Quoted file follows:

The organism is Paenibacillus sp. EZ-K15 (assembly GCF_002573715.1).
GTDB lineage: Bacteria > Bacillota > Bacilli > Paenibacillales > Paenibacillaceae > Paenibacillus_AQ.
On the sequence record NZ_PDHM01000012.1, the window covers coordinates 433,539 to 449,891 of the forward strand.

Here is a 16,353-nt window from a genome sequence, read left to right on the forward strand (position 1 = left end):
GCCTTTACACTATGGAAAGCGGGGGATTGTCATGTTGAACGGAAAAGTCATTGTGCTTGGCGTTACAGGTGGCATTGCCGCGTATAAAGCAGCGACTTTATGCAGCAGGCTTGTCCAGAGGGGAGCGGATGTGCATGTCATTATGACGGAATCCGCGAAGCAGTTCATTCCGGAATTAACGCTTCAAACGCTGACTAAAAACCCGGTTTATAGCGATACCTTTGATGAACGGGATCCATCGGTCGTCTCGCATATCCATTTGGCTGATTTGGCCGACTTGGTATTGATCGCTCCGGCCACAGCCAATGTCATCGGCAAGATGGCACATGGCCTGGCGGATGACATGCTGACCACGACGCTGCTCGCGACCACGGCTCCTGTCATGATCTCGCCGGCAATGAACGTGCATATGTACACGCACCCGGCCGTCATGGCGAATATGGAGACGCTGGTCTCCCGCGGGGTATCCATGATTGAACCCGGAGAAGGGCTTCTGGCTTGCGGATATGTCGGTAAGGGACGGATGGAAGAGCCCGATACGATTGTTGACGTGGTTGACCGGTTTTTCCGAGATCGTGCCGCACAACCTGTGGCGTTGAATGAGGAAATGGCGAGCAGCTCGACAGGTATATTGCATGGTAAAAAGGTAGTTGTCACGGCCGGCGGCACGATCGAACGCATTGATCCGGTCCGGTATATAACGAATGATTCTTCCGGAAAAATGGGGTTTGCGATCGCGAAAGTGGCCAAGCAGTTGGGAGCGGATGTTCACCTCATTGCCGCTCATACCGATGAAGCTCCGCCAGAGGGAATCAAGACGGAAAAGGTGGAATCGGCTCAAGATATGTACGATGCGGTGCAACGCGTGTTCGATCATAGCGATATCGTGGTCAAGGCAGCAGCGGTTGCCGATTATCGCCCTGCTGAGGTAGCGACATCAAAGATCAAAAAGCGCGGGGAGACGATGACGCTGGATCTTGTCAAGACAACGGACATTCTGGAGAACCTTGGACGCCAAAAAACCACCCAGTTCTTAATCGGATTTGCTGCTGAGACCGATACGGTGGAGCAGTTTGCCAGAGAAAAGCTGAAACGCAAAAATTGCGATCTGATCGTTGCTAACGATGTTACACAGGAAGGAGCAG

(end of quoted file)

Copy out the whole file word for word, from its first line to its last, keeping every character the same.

The organism is Paenibacillus sp. EZ-K15 (assembly GCF_002573715.1).
GTDB lineage: Bacteria > Bacillota > Bacilli > Paenibacillales > Paenibacillaceae > Paenibacillus_AQ.
On the sequence record NZ_PDHM01000012.1, the window covers coordinates 433,539 to 449,891 of the forward strand.

Here is a 16,353-nt window from a genome sequence, read left to right on the forward strand (position 1 = left end):
GCCTTTACACTATGGAAAGCGGGGGATTGTCATGTTGAACGGAAAAGTCATTGTGCTTGGCGTTACAGGTGGCATTGCCGCGTATAAAGCAGCGACTTTATGCAGCAGGCTTGTCCAGAGGGGAGCGGATGTGCATGTCATTATGACGGAATCCGCGAAGCAGTTCATTCCGGAATTAACGCTTCAAACGCTGACTAAAAACCCGGTTTATAGCGATACCTTTGATGAACGGGATCCATCGGTCGTCTCGCATATCCATTTGGCTGATTTGGCCGACTTGGTATTGATCGCTCCGGCCACAGCCAATGTCATCGGCAAGATGGCACATGGCCTGGCGGATGACATGCTGACCACGACGCTGCTCGCGACCACGGCTCCTGTCATGATCTCGCCGGCAATGAACGTGCATATGTACACGCACCCGGCCGTCATGGCGAATATGGAGACGCTGGTCTCCCGCGGGGTATCCATGATTGAACCCGGAGAAGGGCTTCTGGCTTGCGGATATGTCGGTAAGGGACGGATGGAAGAGCCCGATACGATTGTTGACGTGGTTGACCGGTTTTTCCGAGATCGTGCCGCACAACCTGTGGCGTTGAATGAGGAAATGGCGAGCAGCTCGACAGGTATATTGCATGGTAAAAAGGTAGTTGTCACGGCCGGCGGCACGATCGAACGCATTGATCCGGTCCGGTATATAACGAATGATTCTTCCGGAAAAATGGGGTTTGCGATCGCGAAAGTGGCCAAGCAGTTGGGAGCGGATGTTCACCTCATTGCCGCTCATACCGATGAAGCTCCGCCAGAGGGAATCAAGACGGAAAAGGTGGAATCGGCTCAAGATATGTACGATGCGGTGCAACGCGTGTTCGATCATAGCGATATCGTGGTCAAGGCAGCAGCGGTTGCCGATTATCGCCCTGCTGAGGTAGCGACATCAAAGATCAAAAAGCGCGGGGAGACGATGACGCTGGATCTTGTCAAGACAACGGACATTCTGGAGAACCTTGGACGCCAAAAAACCACCCAGTTCTTAATCGGATTTGCTGCTGAGACCGATACGGTGGAGCAGTTTGCCAGAGAAAAGCTGAAACGCAAAAATTGCGATCTGATCGTTGCTAACGATGTTACACAGGAAGGAGCAG